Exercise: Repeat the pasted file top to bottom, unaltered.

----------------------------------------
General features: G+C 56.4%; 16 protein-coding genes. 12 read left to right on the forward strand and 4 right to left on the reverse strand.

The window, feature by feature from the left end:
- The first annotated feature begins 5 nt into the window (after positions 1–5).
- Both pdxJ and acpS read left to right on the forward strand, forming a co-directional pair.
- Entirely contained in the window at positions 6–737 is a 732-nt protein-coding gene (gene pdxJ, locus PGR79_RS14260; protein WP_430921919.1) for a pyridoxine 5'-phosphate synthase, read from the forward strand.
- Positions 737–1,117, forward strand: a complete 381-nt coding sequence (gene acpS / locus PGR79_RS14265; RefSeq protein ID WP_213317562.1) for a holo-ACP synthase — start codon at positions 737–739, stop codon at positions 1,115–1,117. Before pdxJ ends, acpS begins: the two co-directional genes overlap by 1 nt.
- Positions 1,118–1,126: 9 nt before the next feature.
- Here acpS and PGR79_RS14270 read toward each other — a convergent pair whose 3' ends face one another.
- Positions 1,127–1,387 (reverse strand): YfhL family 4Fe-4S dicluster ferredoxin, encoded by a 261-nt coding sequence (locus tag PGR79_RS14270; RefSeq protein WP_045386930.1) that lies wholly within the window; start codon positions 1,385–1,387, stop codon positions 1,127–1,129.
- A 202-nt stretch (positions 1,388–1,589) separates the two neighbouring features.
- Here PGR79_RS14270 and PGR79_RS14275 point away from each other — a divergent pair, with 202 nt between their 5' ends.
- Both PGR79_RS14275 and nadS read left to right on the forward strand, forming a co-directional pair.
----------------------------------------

General features: G+C 56.4%; 16 protein-coding genes. 12 read left to right on the forward strand and 4 right to left on the reverse strand.

The window, feature by feature from the left end:
- The first annotated feature begins 5 nt into the window (after positions 1–5).
- Both pdxJ and acpS read left to right on the forward strand, forming a co-directional pair.
- Entirely contained in the window at positions 6–737 is a 732-nt protein-coding gene (gene pdxJ, locus PGR79_RS14260; protein WP_430921919.1) for a pyridoxine 5'-phosphate synthase, read from the forward strand.
- Positions 737–1,117, forward strand: a complete 381-nt coding sequence (gene acpS / locus PGR79_RS14265; RefSeq protein ID WP_213317562.1) for a holo-ACP synthase — start codon at positions 737–739, stop codon at positions 1,115–1,117. Before pdxJ ends, acpS begins: the two co-directional genes overlap by 1 nt.
- Positions 1,118–1,126: 9 nt before the next feature.
- Here acpS and PGR79_RS14270 read toward each other — a convergent pair whose 3' ends face one another.
- Positions 1,127–1,387 (reverse strand): YfhL family 4Fe-4S dicluster ferredoxin, encoded by a 261-nt coding sequence (locus tag PGR79_RS14270; RefSeq protein WP_045386930.1) that lies wholly within the window; start codon positions 1,385–1,387, stop codon positions 1,127–1,129.
- A 202-nt stretch (positions 1,388–1,589) separates the two neighbouring features.
- Here PGR79_RS14270 and PGR79_RS14275 point away from each other — a divergent pair, with 202 nt between their 5' ends.
- Both PGR79_RS14275 and nadS read left to right on the forward strand, forming a co-directional pair.